Supriya Ghosh (Editor)

Roller Hockey International

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Sport  Inline hockey
Inaugural season  1993
Countries  United States Canada
Founded  1992
Ceased  2001
Founder  Dennis Murphy Ralph Backstrom Larry King

Roller Hockey International was a professional inline hockey league that operated in North America from 1993 to 1999. It was the first major professional league for inline hockey.

Contents

League president Dennis Murphy had been involved in the establishment of the American Basketball Association, World Hockey Association and World Team Tennis. RHI hoped to capitalize on the inline skating boom of the early 1990s. Key parts of its success were its stance on no guaranteed contracts, instead teams would all split prize money.

Teams were generally made up of minor league ice hockey players playing on inline skates during the summer months between ice seasons. RHI was also known for its unstable franchises and instability in the league's front office itself.

Ultimately, after five seasons of play and a fading in the inline skating boom, RHI folded in 1998 with two of its franchises joining Major League Roller Hockey: the Buffalo Wings and its premier club, the Anaheim Bullfrogs. After folding there was a movement to revamp and come back the following year as Major League Hockey, but it never came to fruition. RHI was revived in 1999, with a 10-team roster that included five holdovers that had played in RHI in 1997: the Anaheim Bullfrogs, Buffalo Wings, Minnesota Blue Ox, San Jose Rhinos and St. Louis Vipers.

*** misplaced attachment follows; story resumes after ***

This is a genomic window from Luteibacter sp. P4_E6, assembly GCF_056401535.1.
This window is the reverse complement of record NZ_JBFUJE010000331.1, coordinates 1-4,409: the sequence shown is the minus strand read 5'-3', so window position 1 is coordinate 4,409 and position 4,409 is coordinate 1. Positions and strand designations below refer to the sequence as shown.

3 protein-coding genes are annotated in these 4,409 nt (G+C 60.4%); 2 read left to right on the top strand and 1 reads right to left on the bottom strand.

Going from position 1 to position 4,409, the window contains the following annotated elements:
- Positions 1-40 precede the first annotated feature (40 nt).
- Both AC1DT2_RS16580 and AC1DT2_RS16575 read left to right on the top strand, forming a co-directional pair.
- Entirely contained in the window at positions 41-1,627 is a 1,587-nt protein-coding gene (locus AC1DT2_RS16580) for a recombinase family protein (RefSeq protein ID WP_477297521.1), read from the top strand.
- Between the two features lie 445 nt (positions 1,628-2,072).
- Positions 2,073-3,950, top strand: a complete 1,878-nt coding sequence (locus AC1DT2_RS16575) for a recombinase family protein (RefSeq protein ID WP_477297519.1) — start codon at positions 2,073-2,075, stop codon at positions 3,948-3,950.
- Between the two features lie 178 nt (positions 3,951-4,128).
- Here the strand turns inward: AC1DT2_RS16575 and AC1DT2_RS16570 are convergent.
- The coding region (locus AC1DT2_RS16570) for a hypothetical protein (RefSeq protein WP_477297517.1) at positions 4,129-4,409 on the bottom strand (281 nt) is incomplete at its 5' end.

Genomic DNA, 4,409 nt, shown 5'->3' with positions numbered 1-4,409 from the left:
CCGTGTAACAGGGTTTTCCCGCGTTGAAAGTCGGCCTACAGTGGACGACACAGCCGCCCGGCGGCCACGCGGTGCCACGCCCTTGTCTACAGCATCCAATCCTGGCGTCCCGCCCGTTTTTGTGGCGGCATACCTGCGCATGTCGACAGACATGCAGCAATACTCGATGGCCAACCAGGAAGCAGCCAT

The league cancelled the 2000 season and the league finally folded operations in 2001 when their sites were limited to arenas in California.

Rules

The rules in the RHI were similar to but not identical to those of ice hockey. Besides the obvious difference of playing on a floor instead of ice, the RHI had four players and a goalie at a time on the playing surface opposed to ice hockey's five and a goalie. Minor penalties were only a minute and a half as opposed to two minutes and major penalties were four minutes instead of five.

There were no blue lines therefore no icing; however, there was still illegal clearing (icing) and a different version of offside—a player could skate over the red line before the puck; however, the player couldn't receive a pass over the line. The puck itself was lighter, at 312 oz. and made of red plastic as opposed to a 512 oz. black rubber ice hockey puck. There were four 12-minute quarters opposed to the NHL's three 20-minute periods. A tied score at the end of regulation time in the regular season would go straight to a shootout instead of overtime.

The playoffs followed a best-of-three series format; however, the third game was not a full 48 minute game. Instead it was just a regular 12-minute quarter called "the mini game". If the teams were tied at the end of the quarter a sudden-death overtime period would follow.

Teams

Note: RHI 1993-97, revived RHI 1999

  • Anaheim Bullfrogs (1993–1997; 1999)
  • Calgary Rad'z (1993–1994)
  • Connecticut Coasters (1993) / Sacramento River Rats (1994–1997)
  • Florida Hammerheads (1993–1994)
  • Los Angeles Blades (1993–1997; 1999)
  • Oakland Skates (1993–1996)
  • Portland Rage (1993–1994)
  • San Diego Barracudas (1993–1996) / Ontario Barracudas (1998–99)
  • St. Louis Vipers (1993–1997; 1999)
  • Toronto Planets (1993)
  • Utah Rollerbees (1993) / Las Vegas Flash (1994)